Have you ever been too close to something to see it?
Every Wednesday, four chiropractors who had opened their practices within months of each other met to compare notes, share successes and overcome failures. I was one of them. During one of these “support and learn” sessions, I noticed that the other doctors’ profit and loss statements were showing thousands more than I was from the sale of vitamins and orthopedic supports. They noticed it, too.
My colleagues said: “Pete, you’re missing the boat. All of us use analgesic balm in taking care of our patients. Our patients like what it does for them, so they buy it to use at home. We’ve sold thousands of dollars worth of it and you’ve sold practically none. How come?”
I didn’t know what to say, but with a few more questions the reason became very obvious. I was keeping my vitamins, analgesic balms, etc., in a drawer where only my CA and I could see them. The other doctors were displaying these items where patients could easily see them and were motivated to purchase them.
My colleagues encouraged me to place tubes of analgesic balm on the counter where my patients checked out. They told me when patients paid for their visits, they would also ask to purchase the analgesic balms without even being asked if they were interested. I tried this and was amazed at the results — I sold out of analgesic balm in one day!
I continued to follow the group’s advice and trained my CA to ask departing patients, “Do you need any vitamin C, vitamin E, or multi-vitamins? If so, the doctor has carefully selected the very best vitamins for our office.” This turned out to be one of the most appreciated services I could provide to my patients. They were happy not to have to make a separate trip to the pharmacy or health-food store, and they were relieved they no longer had to question the quality of the vitamins they selected. My office’s dispensable products sales went through the roof.
By using these products and teaching my patients the benefits of them, I had essentially been “selling” them all along. However, because I had failed to make the products noticeable and the purchase of them convenient, I was sending that business down the street to the local pharmacy or health-food store.
The national sales of dietary supplements alone are now more than $14 billion. Isn’t it time more chiropractic patients were invited and encouraged to purchase their supplements from you, a doctor who cares for them and is knowledgeable about nutrition?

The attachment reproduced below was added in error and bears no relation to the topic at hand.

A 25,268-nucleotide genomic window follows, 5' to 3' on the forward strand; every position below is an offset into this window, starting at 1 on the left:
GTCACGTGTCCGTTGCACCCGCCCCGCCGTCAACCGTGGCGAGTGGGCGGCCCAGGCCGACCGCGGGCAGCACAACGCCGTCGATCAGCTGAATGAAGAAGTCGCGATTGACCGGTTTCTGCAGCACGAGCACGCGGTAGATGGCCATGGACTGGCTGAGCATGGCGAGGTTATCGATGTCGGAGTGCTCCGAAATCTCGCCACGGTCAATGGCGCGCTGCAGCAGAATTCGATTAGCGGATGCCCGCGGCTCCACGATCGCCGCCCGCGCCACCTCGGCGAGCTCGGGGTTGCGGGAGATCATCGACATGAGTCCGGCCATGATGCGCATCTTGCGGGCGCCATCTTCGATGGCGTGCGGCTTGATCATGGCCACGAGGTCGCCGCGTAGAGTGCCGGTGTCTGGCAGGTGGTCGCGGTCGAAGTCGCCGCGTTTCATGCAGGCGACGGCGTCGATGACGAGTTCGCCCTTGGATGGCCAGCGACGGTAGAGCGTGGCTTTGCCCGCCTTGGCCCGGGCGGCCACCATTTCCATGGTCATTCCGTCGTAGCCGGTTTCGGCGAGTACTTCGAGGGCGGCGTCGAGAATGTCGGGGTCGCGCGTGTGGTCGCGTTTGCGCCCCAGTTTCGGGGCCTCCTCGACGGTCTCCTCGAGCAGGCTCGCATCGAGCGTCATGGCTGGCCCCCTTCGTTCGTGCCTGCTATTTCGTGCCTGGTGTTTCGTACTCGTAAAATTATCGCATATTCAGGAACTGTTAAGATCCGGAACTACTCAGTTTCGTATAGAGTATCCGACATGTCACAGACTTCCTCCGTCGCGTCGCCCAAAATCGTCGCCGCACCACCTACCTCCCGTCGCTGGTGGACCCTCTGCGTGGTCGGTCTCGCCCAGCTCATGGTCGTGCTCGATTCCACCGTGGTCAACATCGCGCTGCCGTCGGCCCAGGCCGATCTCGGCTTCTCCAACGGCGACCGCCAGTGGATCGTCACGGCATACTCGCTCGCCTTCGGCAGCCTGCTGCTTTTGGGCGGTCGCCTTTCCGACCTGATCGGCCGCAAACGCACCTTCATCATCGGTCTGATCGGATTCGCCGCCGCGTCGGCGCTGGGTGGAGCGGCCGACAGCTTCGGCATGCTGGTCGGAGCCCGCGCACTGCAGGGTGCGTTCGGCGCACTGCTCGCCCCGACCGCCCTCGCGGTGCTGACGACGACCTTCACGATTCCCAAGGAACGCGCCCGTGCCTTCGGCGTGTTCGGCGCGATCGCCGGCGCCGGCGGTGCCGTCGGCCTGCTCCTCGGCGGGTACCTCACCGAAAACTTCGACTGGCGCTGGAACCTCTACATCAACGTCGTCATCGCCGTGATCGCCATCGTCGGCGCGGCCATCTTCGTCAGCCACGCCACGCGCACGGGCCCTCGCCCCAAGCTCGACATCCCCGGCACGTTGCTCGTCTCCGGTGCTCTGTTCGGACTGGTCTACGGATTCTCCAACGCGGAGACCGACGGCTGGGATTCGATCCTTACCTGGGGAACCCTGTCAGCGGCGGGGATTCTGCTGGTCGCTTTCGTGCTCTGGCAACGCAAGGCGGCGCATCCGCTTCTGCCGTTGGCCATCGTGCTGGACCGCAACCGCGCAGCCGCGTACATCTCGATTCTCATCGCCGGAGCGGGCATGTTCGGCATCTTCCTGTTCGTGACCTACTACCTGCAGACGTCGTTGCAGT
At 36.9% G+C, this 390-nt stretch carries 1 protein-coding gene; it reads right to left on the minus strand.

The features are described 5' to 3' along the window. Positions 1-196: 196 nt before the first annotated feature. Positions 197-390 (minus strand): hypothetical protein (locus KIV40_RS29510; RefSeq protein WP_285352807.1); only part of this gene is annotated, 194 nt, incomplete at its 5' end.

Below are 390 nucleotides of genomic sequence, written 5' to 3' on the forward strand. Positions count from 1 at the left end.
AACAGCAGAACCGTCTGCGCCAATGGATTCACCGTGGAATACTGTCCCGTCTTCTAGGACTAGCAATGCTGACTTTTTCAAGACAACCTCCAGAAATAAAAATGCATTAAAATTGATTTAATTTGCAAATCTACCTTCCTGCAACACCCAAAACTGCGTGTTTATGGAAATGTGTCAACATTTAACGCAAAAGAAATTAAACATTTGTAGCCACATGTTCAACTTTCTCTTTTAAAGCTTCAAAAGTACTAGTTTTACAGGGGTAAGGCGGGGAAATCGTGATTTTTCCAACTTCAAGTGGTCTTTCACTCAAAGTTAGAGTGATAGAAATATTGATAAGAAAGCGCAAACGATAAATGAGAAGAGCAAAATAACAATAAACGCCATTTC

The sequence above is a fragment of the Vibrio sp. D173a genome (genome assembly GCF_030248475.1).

Use the following guidelines to create your own “wall that sells”:
- The display area should be visible to your patients as they are checking out. The wall immediately behind the CA is preferred, but a wall located next to the patients as they’re checking out will work almost as well.
- Your display area should be light in color and well-illuminated.
- The display area should not exceed a height of 72 inches. Any higher, and a person of average height will not have a convenient view of the products on the top shelf.
- Small products, and those that would be classified more as impulse purchases, should be placed at eye level.
- Position your products so they are close to each other but not touching. This makes your display appear full, emitting a sales motivating message of “must be popular, so it must be good.”
- Products that look better hung on peg hooks should be arranged on a straight line of vision, horizontally and/or vertically.
- If you use a pegboard display, it should be positioned above your shelf displays.
- Display items with similar uses together. For example, display your analgesic balm next to your natural muscle relaxants, and display your cervical collars next to your cervical pillows. A person will usually purchase more than one item from a similar group.
- For a stronger visual impact, display three rows of the same vitamin.
- If you carry products in more than one size, display the larger size to the right of the smaller size. Psychologically, right-handed people are drawn to the products on the right, and since most people are right-handed, you will sell more of your larger-size products.
- Each product should have a tasteful and well-written display sign. These can be 2-inch by 3-inch pieces of heavy paper folded in half, with verbiage printed or typed on the bottom half. The verbiage should describe the product in straightforward terms. An example would be:
“Collinsonia” for Varicose Veins & Hemorrhoids
These signs are placed on the shelves with the description portion (bottom half of the sign) hanging over the edge of the shelf, and the other part (top half of the sign) held in place by putting the product on top of it.
- To further enhance your sales, you may consider carrying items that you know your patients will want but are difficult to find in retail stores, i.e., Schultz knee braces, sinus draining pumps, etc.
- Only carry products you have confidence in because they are high-quality and effective.
- Carry products in a variety of price ranges. Your patients who can afford it will demand the higher-priced items, while others may want less expensive options.
There is no question as to the benefits of having a well-designed product display area. These products contribute to the total care of your patients, you know your patients are getting the best products available, your patients don’t have to travel all over town to get the products they want and need, and you are no longer sending income down the street.